IN the face of high volumes of illegal dumping around its charity bins, Mission Australia says their removal would be a last resort.
The charity's senior social enterprise service manager, Andrew Douglas said while just 50 per cent of content from their charity bins was reusable, ceasing their use would come at too high a price.
And while there may not have been actual household garbage among this lot, Mr Douglas said it was not uncommon for rubbish to be dumped including prawn heads and used nappies.
"We will go the the nth degree to keep them alive and to educate people on the best way to use them," Mr Douglas said. "To pull the bins out would mean the end of all of our opportunity shops, which we use to offset the costs of our charity work."
Mr Douglas said items such as clothing, soft toys and knick-knacks were their most preferred goods and people should use common sense when deciding what to donate.
"Basically we ask people to consider what they would want to accept from someone if they were doing it tough, but unfortunately I don't think people always apply the same standard."
Mission Australia has some 60 charity bins in the Illawarra that collect goods for shops in Warilla, Dapto, North Wollongong, Thirroul and Nowra.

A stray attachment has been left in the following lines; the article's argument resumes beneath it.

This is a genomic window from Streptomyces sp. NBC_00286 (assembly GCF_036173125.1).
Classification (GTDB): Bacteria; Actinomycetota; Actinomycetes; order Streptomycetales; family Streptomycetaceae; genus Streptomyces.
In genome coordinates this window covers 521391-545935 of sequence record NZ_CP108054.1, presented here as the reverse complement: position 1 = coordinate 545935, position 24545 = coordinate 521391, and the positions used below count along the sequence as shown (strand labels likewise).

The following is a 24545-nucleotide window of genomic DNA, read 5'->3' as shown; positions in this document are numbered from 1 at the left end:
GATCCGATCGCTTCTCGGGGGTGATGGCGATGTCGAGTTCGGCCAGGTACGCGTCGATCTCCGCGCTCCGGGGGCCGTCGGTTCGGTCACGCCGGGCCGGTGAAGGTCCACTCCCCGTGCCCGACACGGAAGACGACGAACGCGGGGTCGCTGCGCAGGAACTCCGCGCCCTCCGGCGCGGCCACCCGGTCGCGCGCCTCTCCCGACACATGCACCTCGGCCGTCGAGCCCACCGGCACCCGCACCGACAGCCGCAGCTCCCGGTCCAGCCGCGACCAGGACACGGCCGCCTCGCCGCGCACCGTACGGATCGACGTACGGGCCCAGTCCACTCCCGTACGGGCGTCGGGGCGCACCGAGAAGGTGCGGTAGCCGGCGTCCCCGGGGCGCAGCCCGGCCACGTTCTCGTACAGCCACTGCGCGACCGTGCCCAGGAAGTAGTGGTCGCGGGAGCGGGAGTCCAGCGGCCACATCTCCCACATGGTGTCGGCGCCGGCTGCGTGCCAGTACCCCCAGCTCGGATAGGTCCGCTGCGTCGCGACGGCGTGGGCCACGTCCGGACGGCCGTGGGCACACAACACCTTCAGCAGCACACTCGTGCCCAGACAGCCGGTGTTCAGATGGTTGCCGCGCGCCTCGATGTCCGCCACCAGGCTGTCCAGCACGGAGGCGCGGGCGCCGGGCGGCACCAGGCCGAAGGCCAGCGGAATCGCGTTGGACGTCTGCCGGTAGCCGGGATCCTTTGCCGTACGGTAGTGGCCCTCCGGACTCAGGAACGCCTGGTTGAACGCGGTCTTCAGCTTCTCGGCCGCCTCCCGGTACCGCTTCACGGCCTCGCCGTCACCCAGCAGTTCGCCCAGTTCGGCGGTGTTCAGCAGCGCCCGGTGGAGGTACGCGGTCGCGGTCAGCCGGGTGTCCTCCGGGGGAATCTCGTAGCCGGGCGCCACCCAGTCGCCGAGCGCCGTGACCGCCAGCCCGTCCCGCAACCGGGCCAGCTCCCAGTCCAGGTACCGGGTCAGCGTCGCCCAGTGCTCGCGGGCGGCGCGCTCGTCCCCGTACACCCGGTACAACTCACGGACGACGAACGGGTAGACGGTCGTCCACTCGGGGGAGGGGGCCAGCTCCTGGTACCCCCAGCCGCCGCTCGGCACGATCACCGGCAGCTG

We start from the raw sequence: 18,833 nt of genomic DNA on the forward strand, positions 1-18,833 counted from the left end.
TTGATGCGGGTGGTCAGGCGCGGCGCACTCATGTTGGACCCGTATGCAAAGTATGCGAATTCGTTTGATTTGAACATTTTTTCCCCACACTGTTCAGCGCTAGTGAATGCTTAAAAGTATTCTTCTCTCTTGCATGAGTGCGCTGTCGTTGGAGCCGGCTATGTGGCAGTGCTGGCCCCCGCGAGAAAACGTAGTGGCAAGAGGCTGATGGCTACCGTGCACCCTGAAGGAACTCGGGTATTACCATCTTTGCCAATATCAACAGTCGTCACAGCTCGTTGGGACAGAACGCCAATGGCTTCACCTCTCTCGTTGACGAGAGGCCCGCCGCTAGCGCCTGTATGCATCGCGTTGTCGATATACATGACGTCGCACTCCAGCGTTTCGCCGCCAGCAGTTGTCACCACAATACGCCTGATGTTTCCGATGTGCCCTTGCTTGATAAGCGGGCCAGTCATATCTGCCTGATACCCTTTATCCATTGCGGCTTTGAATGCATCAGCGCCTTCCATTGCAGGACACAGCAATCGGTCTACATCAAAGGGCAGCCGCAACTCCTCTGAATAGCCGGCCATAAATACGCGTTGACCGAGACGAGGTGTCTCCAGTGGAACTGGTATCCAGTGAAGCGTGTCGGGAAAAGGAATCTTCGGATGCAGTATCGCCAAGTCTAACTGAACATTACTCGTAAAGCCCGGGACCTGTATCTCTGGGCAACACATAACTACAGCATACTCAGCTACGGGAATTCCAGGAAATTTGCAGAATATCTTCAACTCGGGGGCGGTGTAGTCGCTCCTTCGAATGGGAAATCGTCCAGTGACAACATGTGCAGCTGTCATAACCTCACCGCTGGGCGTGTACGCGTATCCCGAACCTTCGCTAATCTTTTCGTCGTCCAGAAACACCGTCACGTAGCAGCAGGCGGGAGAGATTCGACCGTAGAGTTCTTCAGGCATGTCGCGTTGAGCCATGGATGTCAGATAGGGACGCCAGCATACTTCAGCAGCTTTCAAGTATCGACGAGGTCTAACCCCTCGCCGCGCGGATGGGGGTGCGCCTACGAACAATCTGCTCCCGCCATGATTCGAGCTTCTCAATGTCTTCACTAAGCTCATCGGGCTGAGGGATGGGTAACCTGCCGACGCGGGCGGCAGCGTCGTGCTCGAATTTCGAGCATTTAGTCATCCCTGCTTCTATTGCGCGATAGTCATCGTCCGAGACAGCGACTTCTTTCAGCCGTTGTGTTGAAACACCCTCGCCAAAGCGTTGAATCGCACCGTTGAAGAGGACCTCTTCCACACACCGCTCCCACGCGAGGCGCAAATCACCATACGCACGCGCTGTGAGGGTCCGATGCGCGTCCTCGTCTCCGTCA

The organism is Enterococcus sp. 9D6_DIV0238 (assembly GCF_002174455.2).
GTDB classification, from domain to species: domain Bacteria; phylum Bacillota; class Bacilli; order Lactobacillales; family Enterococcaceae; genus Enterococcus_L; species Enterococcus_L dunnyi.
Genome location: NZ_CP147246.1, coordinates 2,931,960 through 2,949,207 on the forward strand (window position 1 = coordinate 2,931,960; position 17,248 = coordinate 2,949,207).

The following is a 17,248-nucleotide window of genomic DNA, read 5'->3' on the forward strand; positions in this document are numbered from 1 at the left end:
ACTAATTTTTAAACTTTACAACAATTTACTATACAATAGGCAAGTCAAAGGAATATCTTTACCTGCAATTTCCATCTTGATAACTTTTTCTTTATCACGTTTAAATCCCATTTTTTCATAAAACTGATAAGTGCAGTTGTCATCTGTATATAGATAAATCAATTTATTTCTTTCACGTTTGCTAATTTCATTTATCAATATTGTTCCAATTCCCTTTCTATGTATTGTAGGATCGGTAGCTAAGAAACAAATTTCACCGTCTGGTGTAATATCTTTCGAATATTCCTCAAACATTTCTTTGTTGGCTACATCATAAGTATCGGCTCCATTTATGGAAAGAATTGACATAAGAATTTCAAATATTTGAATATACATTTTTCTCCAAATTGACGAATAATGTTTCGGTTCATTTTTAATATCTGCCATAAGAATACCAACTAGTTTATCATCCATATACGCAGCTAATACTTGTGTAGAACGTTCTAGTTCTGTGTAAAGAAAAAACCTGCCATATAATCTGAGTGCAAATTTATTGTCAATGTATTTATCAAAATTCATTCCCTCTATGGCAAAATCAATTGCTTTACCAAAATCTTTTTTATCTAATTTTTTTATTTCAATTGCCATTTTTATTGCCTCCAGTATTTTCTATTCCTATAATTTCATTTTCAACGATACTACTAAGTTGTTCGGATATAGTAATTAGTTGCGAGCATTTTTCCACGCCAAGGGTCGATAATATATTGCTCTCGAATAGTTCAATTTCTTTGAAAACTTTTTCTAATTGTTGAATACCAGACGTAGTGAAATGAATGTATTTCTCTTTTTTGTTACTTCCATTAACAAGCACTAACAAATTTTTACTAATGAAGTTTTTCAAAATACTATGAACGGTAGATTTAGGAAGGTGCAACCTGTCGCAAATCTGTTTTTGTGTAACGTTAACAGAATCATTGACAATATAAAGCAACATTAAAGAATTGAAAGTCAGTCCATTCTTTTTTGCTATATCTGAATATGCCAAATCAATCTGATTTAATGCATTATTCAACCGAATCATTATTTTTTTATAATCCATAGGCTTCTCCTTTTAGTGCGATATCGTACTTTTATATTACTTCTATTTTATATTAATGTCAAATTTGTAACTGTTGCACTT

Mr Douglas said there was a correlation between rises in tip fees and what he described as an exponential growth in the amount of unusable items being dumped.
He also said high levels of donations were cyclical, with post-Christmas being a peak time.
Mr Douglas said while groups such as Mission Australia received a charity exemption on tip fees, there was still a financial impact on them, with drivers having to take things to landfill.
He said illegal dumping penalties applied to unusable items and urged people to "dob in dumpers" or thieves.
A Kiama Council spokeswoman said it was likely a shortage of volunteers over the holiday period had meant the Kiama bin had not been cleared as frequently as usual. Mission Australia said it was normally emptied three times a week.
She said events like the council's clean-up in April were designed to give people disposal options, and there were fines for illegal dumping.